Packages, Pizza, and People

Recently, my oldest son was reading an article to me about how Amazon plans to start offering deliveries via drone-like “octocopters.” While there are numerous issues for them to still work out – like negotiating bad weather, sufficient battery life, and the fact that most human beings may not be able to resist knocking stuff out of the sky – it could be reality at some time in the not too distant future. Domino’s Pizza also is contemplating such a delivery system. I find this quite interesting, mostly because there’s just nothing like having a delivery system that brings you something you want quickly and efficiently.

This reminded me of comments from colleagues who responded to my informal organizational survey last summer. Some of them focused on Extension and Outreach as a distribution system with procedures to facilitate and monitor the flow of information from the university to the public. Carrying out the metaphor, the system has distribution centers linked to local franchises, but needs a host of delivery people to move the produce. One colleague talked about the importance of delivery people in this system:

In most cases you know them well and they are trusted faces. They go everywhere, are admitted in places where others aren’t invited, and are present in the daily lives of the whole of society. All of this is, of course, secondary to their primary role of deliverers of service. Who doesn’t anxiously wait for the arrival of that package ordered online or isn’t pleasantly surprised by a card in the mail? The pizza guy is a welcome and anticipated visitor at my house, because he brings us something valuable, something that we desire. … Our organization should aspire to be an efficient and effective delivery system represented by the best, friendliest, and most trusted delivery people around. … We should always be timely, courteous, and deliver only the highest quality product.

It begs the question: What do our constituents want delivered? To that end, we just completed our statewide needs assessment, and the major “Aha” for me was recognizing where the identified needs might fit in our overall program development process. While we must be responsive to our citizens, we also can’t walk away from mainstay programs in our portfolio. That’s why we are creating a model to help us all consider the layers of programs which make up our overall efforts. At Annual Conference, we will begin to identify work that falls into each layer and the revenue sources that will fund our work.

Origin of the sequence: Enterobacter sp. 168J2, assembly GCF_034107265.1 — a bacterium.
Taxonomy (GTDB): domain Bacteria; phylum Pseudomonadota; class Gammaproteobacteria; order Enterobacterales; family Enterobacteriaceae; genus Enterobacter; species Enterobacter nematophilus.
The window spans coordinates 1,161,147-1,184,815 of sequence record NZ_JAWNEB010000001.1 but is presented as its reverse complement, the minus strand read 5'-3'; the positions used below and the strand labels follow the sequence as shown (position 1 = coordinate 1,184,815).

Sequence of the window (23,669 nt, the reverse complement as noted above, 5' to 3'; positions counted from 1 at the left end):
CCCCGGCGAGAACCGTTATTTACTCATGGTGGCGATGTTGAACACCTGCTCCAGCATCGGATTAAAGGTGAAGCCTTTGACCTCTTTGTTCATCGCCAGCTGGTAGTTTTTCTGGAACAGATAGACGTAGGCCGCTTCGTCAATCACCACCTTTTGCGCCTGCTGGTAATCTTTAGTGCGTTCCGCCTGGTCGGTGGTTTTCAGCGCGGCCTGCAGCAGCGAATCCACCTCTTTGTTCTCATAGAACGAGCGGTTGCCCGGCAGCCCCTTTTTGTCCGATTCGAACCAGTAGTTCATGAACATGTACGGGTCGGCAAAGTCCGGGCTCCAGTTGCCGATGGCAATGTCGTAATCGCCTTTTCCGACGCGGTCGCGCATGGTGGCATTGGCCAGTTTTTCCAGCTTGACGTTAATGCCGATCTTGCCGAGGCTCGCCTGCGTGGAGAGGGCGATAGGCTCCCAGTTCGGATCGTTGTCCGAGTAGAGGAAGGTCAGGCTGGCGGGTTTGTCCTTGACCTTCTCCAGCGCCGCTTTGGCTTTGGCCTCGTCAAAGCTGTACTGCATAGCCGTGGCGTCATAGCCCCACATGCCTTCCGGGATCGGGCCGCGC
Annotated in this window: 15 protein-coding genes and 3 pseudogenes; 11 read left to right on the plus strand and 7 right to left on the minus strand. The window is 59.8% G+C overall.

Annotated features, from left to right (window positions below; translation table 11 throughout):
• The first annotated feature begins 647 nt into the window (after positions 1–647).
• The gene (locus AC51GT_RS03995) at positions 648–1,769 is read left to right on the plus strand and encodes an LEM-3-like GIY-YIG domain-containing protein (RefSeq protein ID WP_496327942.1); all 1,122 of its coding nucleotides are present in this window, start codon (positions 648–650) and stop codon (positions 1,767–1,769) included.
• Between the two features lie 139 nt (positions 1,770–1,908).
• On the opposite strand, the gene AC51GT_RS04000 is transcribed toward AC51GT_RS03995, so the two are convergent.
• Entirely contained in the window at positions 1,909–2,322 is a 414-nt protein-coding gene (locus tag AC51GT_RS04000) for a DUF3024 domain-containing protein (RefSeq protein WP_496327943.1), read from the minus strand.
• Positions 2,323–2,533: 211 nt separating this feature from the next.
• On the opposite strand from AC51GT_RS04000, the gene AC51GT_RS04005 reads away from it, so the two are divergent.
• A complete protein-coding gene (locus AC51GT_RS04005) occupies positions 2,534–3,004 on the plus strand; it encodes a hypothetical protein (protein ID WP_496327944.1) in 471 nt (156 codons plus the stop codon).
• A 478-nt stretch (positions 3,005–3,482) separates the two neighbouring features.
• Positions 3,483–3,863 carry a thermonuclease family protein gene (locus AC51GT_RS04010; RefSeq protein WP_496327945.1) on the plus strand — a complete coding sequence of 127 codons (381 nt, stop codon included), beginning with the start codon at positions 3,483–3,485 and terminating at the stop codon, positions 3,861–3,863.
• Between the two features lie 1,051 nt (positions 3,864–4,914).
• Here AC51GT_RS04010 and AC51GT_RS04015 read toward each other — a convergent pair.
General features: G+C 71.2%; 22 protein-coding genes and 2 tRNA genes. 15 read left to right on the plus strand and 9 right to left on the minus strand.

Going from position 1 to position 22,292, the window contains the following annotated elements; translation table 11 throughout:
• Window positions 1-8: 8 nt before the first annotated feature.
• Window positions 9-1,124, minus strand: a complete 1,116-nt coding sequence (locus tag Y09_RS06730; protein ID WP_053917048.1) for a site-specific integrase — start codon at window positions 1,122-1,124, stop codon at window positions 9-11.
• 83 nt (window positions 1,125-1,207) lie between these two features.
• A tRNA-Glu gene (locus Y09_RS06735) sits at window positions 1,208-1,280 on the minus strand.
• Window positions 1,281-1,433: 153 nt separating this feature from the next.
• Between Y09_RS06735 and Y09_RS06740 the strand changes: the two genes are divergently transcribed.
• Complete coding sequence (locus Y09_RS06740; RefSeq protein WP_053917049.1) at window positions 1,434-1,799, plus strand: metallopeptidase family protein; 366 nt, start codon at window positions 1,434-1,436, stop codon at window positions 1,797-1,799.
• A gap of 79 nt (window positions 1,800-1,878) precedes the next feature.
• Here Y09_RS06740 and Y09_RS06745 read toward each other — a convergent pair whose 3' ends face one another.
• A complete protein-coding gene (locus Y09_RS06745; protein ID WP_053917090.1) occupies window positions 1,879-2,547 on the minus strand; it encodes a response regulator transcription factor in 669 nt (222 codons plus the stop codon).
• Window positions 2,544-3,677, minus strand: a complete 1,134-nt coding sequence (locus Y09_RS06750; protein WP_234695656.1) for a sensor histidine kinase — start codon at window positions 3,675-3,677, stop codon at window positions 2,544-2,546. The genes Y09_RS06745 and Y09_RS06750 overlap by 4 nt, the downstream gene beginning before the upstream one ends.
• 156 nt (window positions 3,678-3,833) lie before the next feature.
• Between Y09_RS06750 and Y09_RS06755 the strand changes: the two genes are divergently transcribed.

Extension and Outreach should aim to be that trusted delivery person, providing welcome access to university research and education. After all, there is a reason we call so much of the work we do “program delivery.” See you there.

— Cathann

Beyond Better Sameness: 2012 Program Catalog

Steve Jobs argued against asking customers what they want, because much of the time, he maintained customers will tell you they want “better sameness.” They want the same thing they have, just better, faster, cheaper. For example, before automobiles were invented, people wanted stronger and faster horses. Essentially, we can only describe what we want in terms of what we already know. The trouble is, it only allows incremental change. How can we innovate or move towards new ideas when we don’t know what the possibilities could be?

Frank W. Capek with Customer Innovations Inc. suggests, instead, to (1) focus on behaviors that drive results; (2) create meaningful, memorable, and differentiated experiences; and (3) deliver in ways that build a strong bond with customers. He says you must move beyond better sameness if you want to provide customers with highly influential experiences.

One way we can move beyond better sameness in ISU Extension and Outreach is in how we communicate and develop our programs. Capek recommends moving from “campaigns,” which sell ideas we wish to promote, to conversations about the future, and to focus on ways to empower partners and create processes that are easy and, perhaps, even fun.

So, that’s what we’re trying to do with this week’s release of the ISU Extension and Outreach 2012 Program Catalog. I wouldn’t say we made it all the way to fun yet. But we hope creating a single, online collection of program options will enhance our program development process by promoting conversations, empowering partners, and allowing us to think more broadly than just a little cheaper or faster version of what we did last year. What’s beyond better sameness? Possibilities. See you there.

— Cathann

P.S. The catalog is an internal planning document for ISU Extension and Outreach staff, county staff, and extension councils and is housed on the ISU Extension and Outreach “For Staff” website, at For assistance with logging in, please contact a regional director, program director, or other staff member.

More Than Kicking the Tires